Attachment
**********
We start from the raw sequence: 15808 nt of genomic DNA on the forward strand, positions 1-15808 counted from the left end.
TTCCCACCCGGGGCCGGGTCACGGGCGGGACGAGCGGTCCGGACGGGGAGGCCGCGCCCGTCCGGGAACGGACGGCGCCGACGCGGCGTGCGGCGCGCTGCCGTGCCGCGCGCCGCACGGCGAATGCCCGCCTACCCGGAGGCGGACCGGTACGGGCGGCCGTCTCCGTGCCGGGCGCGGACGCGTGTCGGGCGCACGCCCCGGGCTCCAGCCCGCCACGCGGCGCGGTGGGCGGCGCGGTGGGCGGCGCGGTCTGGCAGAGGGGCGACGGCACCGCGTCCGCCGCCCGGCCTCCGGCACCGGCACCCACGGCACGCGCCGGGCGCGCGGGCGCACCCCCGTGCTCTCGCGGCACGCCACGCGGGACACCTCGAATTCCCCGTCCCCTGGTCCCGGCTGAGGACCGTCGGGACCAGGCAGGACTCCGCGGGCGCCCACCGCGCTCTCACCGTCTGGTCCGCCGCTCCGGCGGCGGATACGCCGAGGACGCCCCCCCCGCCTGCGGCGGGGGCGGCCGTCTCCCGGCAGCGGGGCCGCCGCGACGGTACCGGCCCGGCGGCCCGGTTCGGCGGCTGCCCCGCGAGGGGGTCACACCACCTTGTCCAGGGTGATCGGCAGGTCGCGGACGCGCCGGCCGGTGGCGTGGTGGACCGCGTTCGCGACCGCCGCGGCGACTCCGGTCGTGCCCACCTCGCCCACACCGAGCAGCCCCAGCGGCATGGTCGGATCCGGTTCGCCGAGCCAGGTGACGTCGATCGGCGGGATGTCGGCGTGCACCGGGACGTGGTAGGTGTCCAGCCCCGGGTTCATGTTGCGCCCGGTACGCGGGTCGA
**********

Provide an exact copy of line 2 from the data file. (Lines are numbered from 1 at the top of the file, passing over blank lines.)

TTCCCACCCGGGGCCGGGTCACGGGCGGGACGAGCGGTCCGGACGGGGAGGCCGCGCCCGTCCGGGAACGGACGGCGCCGACGCGGCGTGCGGCGCGCTGCCGTGCCGCGCGCCGCACGGCGAATGCCCGCCTACCCGGAGGCGGACCGGTACGGGCGGCCGTCTCCGTGCCGGGCGCGGACGCGTGTCGGGCGCACGCCCCGGGCTCCAGCCCGCCACGCGGCGCGGTGGGCGGCGCGGTGGGCGGCGCGGTCTGGCAGAGGGGCGACGGCACCGCGTCCGCCGCCCGGCCTCCGGCACCGGCACCCACGGCACGCGCCGGGCGCGCGGGCGCACCCCCGTGCTCTCGCGGCACGCCACGCGGGACACCTCGAATTCCCCGTCCCCTGGTCCCGGCTGAGGACCGTCGGGACCAGGCAGGACTCCGCGGGCGCCCACCGCGCTCTCACCGTCTGGTCCGCCGCTCCGGCGGCGGATACGCCGAGGACGCCCCCCCCGCCTGCGGCGGGGGCGGCCGTCTCCCGGCAGCGGGGCCGCCGCGACGGTACCGGCCCGGCGGCCCGGTTCGGCGGCTGCCCCGCGAGGGGGTCACACCACCTTGTCCAGGGTGATCGGCAGGTCGCGGACGCGCCGGCCGGTGGCGTGGTGGACCGCGTTCGCGACCGCCGCGGCGACTCCGGTCGTGCCCACCTCGCCCACACCGAGCAGCCCCAGCGGCATGGTCGGATCCGGTTCGCCGAGCCAGGTGACGTCGATCGGCGGGATGTCGGCGTGCACCGGGACGTGGTAGGTGTCCAGCCCCGGGTTCATGTTGCGCCCGGTACGCGGGTCGA